One thing I think he’s saying is get rid of this idea that you have to be “a somebody” to do his work. Sometimes we think, “well, who am I that God would have me do something like that?” But, that is exactly who God uses in his work. Sometimes we think we have to have a degree in theology, or be a professional speaker, or an incredible musician, or whatever. Even Moses told God to find someone better because he wasn’t a good speaker. Some think he had some sort of speech impediment. So, if you think you aren’t “anyone special” then you are exactly the kind of person God works through.

Another thing we learn is that we don’t have to have big expensive programs to do the work of the kingdom. The disciples were sent out in poverty- no money, no bag, not even sandals. To survive they had to eat what others gave them and sleep where there was an offer. We would want to raise a large sum of money to pay for their food and maybe get a tour bus, or at least pay for hotels for them. We would want to put on a large show- special lighting, musicians, videos, posters, radio ads, etc. The disciples went out in simple poverty looking for people of peace who would be willing to have an open ear and an open heart to what they are saying about Jesus and his Kingdom.

If we don’t think we are anyone special, and if we don’t feel like we have the resources to do anything special, then that is exactly how Jesus sent his disciples out. It may be how he wants to send us out.

What we do need is the courage to be vulnerable and to find people of peace who are willing to receive us. If people are not open to you, they are not people of peace, move on until you find people of peace who are open- who the Holy Spirit has prepared. We need the courage to accept the hospitality of those we wish to serve. We have to have the courage to see what God is up to around us without having things under our control. We need to get out of our safe bubble if we want to be a part of what God is up to.

As a church we lament that our culture seems to be rejecting the Gospel. When you watch television Christianity is constantly shown in a negative light. Crystal and I used to play a game when we watch late night TV- especially crime drama. When a pastor or priest appeared we would guess if he was a pedophile, a murderer, a thief, a Satanist, or just a naïve moron. 99% of the time he was one of those. Representations of Christians (and their leaders) on TV are becoming increasingly negative and show us to be out of touch with reality, foolish, or even dangerous. A former head of Religion and Ethics at the BBC, Michael Wakelin, commented that, “in 1986, religion was certainly more high-profile on TV…I’m afraid the media do tend to treat religion as a problem, and only as a problem. In some ways, [it is] like only covering football from the point of view of hooliganism and never actually showing the game being played”.[1] When most people in our culture wake up on Sunday morning church doesn’t even pass into their minds as a possibility for how they might spend their morning.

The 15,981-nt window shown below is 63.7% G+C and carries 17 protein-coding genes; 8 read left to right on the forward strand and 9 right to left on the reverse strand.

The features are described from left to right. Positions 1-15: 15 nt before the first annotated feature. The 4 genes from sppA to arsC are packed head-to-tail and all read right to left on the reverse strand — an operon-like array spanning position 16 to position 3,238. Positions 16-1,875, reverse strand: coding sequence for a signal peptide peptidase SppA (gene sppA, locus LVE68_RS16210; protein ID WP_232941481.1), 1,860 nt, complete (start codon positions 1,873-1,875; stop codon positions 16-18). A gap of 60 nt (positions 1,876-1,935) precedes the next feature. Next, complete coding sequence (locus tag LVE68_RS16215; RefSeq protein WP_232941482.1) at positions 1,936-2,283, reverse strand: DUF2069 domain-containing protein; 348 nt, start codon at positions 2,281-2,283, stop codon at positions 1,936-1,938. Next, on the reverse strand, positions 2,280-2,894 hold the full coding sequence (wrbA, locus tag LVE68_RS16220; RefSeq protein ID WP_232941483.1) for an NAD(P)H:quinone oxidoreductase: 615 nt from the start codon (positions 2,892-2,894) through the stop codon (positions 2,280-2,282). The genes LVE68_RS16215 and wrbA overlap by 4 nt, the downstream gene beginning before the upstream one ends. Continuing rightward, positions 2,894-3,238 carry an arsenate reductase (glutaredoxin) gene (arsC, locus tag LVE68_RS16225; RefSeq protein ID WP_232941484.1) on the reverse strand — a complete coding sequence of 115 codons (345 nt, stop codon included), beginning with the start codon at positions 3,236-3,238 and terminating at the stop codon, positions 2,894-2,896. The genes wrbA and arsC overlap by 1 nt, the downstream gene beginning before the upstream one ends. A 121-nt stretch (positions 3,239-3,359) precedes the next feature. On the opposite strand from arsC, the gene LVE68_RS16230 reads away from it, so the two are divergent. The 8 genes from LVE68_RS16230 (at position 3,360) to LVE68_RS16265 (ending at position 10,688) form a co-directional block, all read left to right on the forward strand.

Now, I’m not necessarily saying go and invite people to church. I’m also not saying we should hand out tracts, or tell everyone you meet about the 4 Spiritual Laws. I don’t think we should have a pre-packaged plan. … I’m saying that we need to start thinking about ourselves as missionaries in a foreign culture. Just as missionaries would have gone off into foreign countries to do the work of the Kingdom, so we are now (I believe) being invited to be doing the work of the Kingdom where we are.

What does it mean to do the work of the kingdom where we are? It might mean finding ways to get to know your neighbours- maybe you have a block party. Maybe there is someone just up the street who is having a hard time getting along and could use a listening ear and a cup of tea, or someone to cut their grass. Maybe we need to walk around our block, or up and down the hallway, praying for our neighbours. Maybe we need to pray for eyes to see people of peace in the places we spend our time- where we work, where we live, where we meet with friends, etc.

I’m not sure what God will show us, but we should also be a bit wary of having a plan. The disciples Jesus sent out didn’t know what they were walking into. So maybe we should pray and open ourselves to who God prompts us to meet. Eventually we might see how we can be people of the kingdom where we are. What does it mean for the kingdom to come for this person? Do they need emotional healing? Maybe they need a listening ear and someone to pray for them- even if you pray for them secretly.

What does it mean to be God’s people in the places where we are? What does it mean to be vulnerable with the people we meet? Jesus is calling us into uncomfortable and unknown situations. But if we are willing he will use us to do great things, just as God used servants to lead the commander Naaman to healing, so God will use us to lead others to healing. It will be risky, and we won’t always have a plan, but we have Jesus’ promise that he will be with us- so much so that to welcome us is to welcome him.


Bailey, Michael. “Media, religion and culture: An interview with Michael Wakelin.” Journal of Media Practice 11.2 (2010): 185-189.